Thursday, July 29, 2010

an update and an article

I apologize for the rather thin posting here lately. The truth is, I've been working on a project. A new website is under construction! I'm working on a new site devoted to all aspects of good homestead management. We'll discuss cooking, budgeting, DIY repairs, basic skills, gardening, animal husbandry - basically all the things that people should know, but don't anymore. The goal is to make a well-managed household that can provide at least partly for itself seem less intimidating. I plan to show that you don't need rural acreage, endless free time or lots of money - just know-how. I'm only just getting started, so it won't be up and running for a bit, but I'm ready to take the next step and make my stories and antics helpful to others.

I will begin posting sample articles from the new site here on this blog, starting today. In addition to articles, the new site will also offer demo videos, photos and resources, so these sample articles will be a bit more stripped-down here than they will be on the new site. I would LOVE feedback. Please let me know how you like the articles, if there are topics you'd like to see covered, etc. I want these things to feel feasible for the average person. Thanks for sticking with me, and enjoy the first article!

*This article will be part of a series on useful tools (not limited to the kitchen).

REAL Labor Savers: A Good Knife

The most important, most indispensable and most versatile tool in any well-equipped kitchen is a good knife. In fact, with one properly sharpened knife, you don't need much else. It will do almost anything you need it to do, and with a bit of care, should last a lifetime. Now, I'm not talking about the 100-piece knife set here, nor does your choice have to be expensive. You're better off picking out a small selection of knives you'll use most, rather than being stuck with a bunch you don't need, and very serviceable knives can be found at restaurant supply shops for reasonable prices. Certain types, such as paring, carving or fillet knives, are nice to have, and serve specific purposes. By all means, invest in them if you'll be performing these tasks. I also feel that every kitchen should have a long, serrated bread knife - there's simply no good substitute for those. If, however, you buy only one knife (or only one for now), the one you want is a chef's knife. It's your workhorse.

A chef's knife is a fairly large knife with a wide blade. They come in varying lengths, but a standard 8-inch length will be most useful for most people. When shopping for a chef's knife, don't get hung up too much on brand. Many high end brands are quite respectable, but lower-priced models can often do the job just as well. The important characteristics to look for are:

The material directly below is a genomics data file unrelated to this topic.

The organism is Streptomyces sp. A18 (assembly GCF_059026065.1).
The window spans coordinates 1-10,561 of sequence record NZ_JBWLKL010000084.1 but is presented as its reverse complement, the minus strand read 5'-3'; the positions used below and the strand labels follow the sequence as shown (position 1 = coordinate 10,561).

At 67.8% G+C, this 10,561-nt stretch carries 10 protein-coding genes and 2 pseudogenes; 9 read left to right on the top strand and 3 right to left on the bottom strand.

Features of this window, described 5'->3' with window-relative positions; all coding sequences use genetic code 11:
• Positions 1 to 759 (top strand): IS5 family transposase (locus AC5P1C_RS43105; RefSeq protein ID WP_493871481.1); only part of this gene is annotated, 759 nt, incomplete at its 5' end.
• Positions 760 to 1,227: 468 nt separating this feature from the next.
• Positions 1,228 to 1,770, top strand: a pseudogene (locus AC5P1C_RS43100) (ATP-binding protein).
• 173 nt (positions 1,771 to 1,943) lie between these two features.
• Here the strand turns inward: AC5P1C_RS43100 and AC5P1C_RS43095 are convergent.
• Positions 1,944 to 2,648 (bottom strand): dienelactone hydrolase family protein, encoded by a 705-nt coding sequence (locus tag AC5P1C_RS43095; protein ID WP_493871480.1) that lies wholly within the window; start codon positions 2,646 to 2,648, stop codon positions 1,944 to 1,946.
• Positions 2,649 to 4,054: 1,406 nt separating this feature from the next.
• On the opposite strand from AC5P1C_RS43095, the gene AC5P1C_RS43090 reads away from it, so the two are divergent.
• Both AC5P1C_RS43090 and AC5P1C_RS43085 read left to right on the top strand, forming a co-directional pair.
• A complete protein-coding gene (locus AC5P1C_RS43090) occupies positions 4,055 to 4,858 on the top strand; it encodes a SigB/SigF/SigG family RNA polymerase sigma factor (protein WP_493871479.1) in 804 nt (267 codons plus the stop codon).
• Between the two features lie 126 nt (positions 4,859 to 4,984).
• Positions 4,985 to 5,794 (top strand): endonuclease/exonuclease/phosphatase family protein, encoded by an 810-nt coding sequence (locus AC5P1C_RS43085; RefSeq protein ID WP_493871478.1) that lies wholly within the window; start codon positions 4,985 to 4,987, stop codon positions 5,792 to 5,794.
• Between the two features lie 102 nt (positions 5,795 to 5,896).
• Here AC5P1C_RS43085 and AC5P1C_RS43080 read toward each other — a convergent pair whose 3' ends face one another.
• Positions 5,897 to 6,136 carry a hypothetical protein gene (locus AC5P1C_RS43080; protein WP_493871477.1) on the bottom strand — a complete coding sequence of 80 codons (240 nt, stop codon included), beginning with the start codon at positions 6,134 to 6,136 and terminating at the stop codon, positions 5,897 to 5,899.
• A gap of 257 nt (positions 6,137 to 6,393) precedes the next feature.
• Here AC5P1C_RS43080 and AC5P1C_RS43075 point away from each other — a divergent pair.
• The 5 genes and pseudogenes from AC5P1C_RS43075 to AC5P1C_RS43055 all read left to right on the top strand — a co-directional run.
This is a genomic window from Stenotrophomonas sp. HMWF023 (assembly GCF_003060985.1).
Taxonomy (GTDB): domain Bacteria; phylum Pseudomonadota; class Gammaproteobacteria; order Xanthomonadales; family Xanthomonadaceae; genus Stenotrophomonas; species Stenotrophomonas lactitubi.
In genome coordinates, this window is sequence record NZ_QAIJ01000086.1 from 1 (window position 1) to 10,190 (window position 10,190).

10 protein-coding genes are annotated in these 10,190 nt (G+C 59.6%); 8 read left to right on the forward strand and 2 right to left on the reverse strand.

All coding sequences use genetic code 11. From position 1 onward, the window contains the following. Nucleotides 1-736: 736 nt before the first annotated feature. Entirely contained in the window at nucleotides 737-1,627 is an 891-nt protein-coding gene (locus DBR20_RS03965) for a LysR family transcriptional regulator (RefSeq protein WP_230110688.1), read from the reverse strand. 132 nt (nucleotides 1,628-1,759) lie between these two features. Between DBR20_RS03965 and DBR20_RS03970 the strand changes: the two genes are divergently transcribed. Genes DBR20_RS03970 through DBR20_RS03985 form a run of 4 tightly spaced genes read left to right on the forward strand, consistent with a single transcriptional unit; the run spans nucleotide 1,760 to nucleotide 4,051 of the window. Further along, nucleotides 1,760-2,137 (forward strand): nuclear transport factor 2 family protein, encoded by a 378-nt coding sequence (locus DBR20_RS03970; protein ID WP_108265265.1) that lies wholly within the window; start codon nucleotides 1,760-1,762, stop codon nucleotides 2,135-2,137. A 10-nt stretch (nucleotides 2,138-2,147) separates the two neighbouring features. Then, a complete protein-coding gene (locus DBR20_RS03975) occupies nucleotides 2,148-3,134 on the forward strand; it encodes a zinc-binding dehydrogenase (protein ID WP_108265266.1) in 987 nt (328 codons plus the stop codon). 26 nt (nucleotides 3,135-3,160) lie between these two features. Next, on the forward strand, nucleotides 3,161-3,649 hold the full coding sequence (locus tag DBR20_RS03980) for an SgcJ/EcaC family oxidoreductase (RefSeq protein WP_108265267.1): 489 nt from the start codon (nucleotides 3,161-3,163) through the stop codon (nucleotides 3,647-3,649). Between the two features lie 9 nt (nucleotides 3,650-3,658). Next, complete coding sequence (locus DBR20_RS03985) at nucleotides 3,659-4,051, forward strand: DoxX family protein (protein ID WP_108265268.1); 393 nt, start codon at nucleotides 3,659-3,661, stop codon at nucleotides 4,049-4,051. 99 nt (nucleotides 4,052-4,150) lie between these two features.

• Comfort - Handle as many knives as you can. The right one should feel comfortable to you. It should be weighty but not cumbersome, it should have good balance overall and the shape and material of the grip should feel good in your hand.
  • Craftsmanship - A quality knife should last a long time with proper care. Spring for the best you can afford. Your knife shouldn't feel light, flimsy or prone to breaking - remember, you're going to put it through a lot. Look for knives with a full tang and a solid handle with no crevices that food particles could get stuck in. It should be easy to clean and maintain.
  • Edge - Your knife should be SHARP. If possible, ask to test it on a sheet of paper, or better yet, food. It should pass easily through the material being cut without crushing or tearing it. You'll want a knife that takes an edge well, since YOU WILL BE SHARPENING IT. And no serrated edge, please - this simply isn't the best choice for most of your cutting needs (except for bread!). A knife that's kept properly sharp won't need teeth.

Once you've chosen a chef's knife you feel comfortable with, take the time to care for it properly. Invest in a sharpening stone and sharpen your knife when needed, keep it in a safe place where it won't be knocking around with other utensils (this will dull the edge) and avoid putting it in the dishwasher.

You may be wondering how a knife qualifies as a labor saver, when you'll be doing all of your chopping by hand. I can assure you that with a bit of practice, you can chop, mince, dice, fillet, carve and julienne just as easily with a good knife as with any specialty tool. It can (and should) be kept within easy reach - not on a high shelf somewhere. And you won't have to bother with all the setup and cleanup of gadgets such as food processors. Your knife will work hard for you every single day, and all it needs is a quick hand washing. It will be ready to go whenever you need it.